Earlier today, the House passed, by a bipartisan vote, House Bill 110, the state’s operating budget for the next two fiscal years. The $74.7 billion state budget now goes to the Senate for its consideration. HB 110 needs to be delivered to and signed by Gov. Mike DeWine by the end of the current fiscal year, or midnight on June 30, 2021.
When the Governor unveiled his proposed budget back in early February, it was based on conservative economic projections and did not raise taxes. In fact, it contained no significant changes to the tax code. By law, it was a balanced budget proposal.
As we wrote about previously, the first round of changes to the governor’s proposal that were made by the House two weeks ago included a two percent across-the-board income tax rate cut on all nonbusiness income. This proposal would reduce the current top personal income tax rate from 4.797% to 4.701% beginning this calendar year and, coupled with changes in federal tax conformity, this tax reduction is projected to provide Ohio taxpayers up to $500 million in tax relief this biennium.
The House also incorporated major changes to the K-12 education funding formula and created the Broadband Expansion Grant Program, which seeks to deploy broadband service to some of the 300,000 Ohio households that currently lack access to high-speed internet. The long-awaited new school finance model, to be phased in over six years, is a cost and needs-based formula, crafted to address the actual cost of educating Ohio children and fairly distribute state dollars to local school districts.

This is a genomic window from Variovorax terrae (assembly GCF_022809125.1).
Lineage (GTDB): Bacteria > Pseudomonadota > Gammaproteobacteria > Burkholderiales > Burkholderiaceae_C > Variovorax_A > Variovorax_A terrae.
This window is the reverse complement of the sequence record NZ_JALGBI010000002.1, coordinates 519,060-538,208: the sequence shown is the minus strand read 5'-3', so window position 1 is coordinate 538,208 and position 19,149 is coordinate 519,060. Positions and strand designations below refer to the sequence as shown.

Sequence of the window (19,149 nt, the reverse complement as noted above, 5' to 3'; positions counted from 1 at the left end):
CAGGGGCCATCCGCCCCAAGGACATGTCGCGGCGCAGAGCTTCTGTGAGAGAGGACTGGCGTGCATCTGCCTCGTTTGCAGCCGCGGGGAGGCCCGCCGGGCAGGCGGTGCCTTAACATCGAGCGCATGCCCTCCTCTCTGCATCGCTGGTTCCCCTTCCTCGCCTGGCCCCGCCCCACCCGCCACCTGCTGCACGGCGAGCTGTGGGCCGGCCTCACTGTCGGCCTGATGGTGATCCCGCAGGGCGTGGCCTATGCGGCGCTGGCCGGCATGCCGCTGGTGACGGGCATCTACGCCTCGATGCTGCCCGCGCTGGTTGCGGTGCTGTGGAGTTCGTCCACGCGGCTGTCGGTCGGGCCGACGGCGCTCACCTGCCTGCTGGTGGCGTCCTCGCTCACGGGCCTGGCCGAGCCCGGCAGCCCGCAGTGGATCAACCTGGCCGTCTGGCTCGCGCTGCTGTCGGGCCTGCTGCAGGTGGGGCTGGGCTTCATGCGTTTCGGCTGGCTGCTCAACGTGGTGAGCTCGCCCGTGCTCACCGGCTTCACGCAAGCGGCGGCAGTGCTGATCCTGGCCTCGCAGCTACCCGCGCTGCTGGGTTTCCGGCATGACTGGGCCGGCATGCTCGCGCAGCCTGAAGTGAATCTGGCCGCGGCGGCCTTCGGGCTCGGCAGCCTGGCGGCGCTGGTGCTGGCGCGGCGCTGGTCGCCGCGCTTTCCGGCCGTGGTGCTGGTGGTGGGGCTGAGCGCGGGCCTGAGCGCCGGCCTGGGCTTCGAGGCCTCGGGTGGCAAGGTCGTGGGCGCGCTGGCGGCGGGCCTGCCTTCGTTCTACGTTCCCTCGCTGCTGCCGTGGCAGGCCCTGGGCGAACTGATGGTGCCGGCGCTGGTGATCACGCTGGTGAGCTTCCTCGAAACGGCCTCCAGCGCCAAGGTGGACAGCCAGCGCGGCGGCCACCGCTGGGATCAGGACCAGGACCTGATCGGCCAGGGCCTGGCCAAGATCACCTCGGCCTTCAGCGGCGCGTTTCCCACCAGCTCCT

Prior to its passage today, the House made additional changes to HB 110 yesterday, the most significant of which is the addition of an important economic development provision – a tax deduction for capital gains received by investors of Ohio-based businesses.
To qualify, the investor must have been in the business, either with substantial investment or creation of payroll, for five years prior to the sale of the investment. This forward-thinking step will incentivize more investment in Ohio, foster entrepreneurs and expand job opportunities.
The most recent changes also tripled the budget allocation for the TechCred Program to $25 million in Fiscal Year ‘22. TechCred, launched in 2019, assists employers in “upskilling” their existing workforce as well as attracting prospective employees by providing state grant dollars to businesses to help underwrite the training costs for employees pursuing industry-recognized, technology-focused credentials.
One of the key components of the governor’s original proposal, supported by the Ohio Chamber, remains intact in HB 110: grant relief for industries that have been hit especially hard by the COVID-19 pandemic. In particular, these industries include bars and restaurants, the hotel and lodging industry, entertainment venues and new businesses that had just been established when the pandemic hit in March 2020.